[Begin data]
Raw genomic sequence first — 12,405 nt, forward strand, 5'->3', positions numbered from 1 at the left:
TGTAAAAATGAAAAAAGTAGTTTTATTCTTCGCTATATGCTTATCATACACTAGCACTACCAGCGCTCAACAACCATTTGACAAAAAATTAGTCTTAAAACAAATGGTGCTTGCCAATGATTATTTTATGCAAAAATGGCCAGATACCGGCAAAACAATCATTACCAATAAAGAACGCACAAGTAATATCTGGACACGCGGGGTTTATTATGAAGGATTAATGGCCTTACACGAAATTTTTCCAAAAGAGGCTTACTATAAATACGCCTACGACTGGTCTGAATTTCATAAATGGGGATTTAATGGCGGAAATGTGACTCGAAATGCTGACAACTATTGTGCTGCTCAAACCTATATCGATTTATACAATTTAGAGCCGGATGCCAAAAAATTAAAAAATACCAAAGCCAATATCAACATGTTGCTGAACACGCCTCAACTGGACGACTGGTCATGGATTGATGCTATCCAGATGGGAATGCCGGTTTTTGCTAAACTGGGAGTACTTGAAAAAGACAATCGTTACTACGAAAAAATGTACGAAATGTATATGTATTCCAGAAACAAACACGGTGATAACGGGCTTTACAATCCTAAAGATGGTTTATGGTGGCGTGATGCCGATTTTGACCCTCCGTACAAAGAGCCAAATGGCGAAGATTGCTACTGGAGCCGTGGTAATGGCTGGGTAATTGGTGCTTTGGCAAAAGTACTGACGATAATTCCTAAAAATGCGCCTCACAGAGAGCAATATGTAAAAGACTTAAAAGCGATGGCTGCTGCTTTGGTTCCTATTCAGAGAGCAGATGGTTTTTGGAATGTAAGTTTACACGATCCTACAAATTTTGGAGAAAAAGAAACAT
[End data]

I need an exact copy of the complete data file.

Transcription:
Raw genomic sequence first — 12,405 nt, forward strand, 5'->3', positions numbered from 1 at the left:
TGTAAAAATGAAAAAAGTAGTTTTATTCTTCGCTATATGCTTATCATACACTAGCACTACCAGCGCTCAACAACCATTTGACAAAAAATTAGTCTTAAAACAAATGGTGCTTGCCAATGATTATTTTATGCAAAAATGGCCAGATACCGGCAAAACAATCATTACCAATAAAGAACGCACAAGTAATATCTGGACACGCGGGGTTTATTATGAAGGATTAATGGCCTTACACGAAATTTTTCCAAAAGAGGCTTACTATAAATACGCCTACGACTGGTCTGAATTTCATAAATGGGGATTTAATGGCGGAAATGTGACTCGAAATGCTGACAACTATTGTGCTGCTCAAACCTATATCGATTTATACAATTTAGAGCCGGATGCCAAAAAATTAAAAAATACCAAAGCCAATATCAACATGTTGCTGAACACGCCTCAACTGGACGACTGGTCATGGATTGATGCTATCCAGATGGGAATGCCGGTTTTTGCTAAACTGGGAGTACTTGAAAAAGACAATCGTTACTACGAAAAAATGTACGAAATGTATATGTATTCCAGAAACAAACACGGTGATAACGGGCTTTACAATCCTAAAGATGGTTTATGGTGGCGTGATGCCGATTTTGACCCTCCGTACAAAGAGCCAAATGGCGAAGATTGCTACTGGAGCCGTGGTAATGGCTGGGTAATTGGTGCTTTGGCAAAAGTACTGACGATAATTCCTAAAAATGCGCCTCACAGAGAGCAATATGTAAAAGACTTAAAAGCGATGGCTGCTGCTTTGGTTCCTATTCAGAGAGCAGATGGTTTTTGGAATGTAAGTTTACACGATCCTACAAATTTTGGAGAAAAAGAAACAT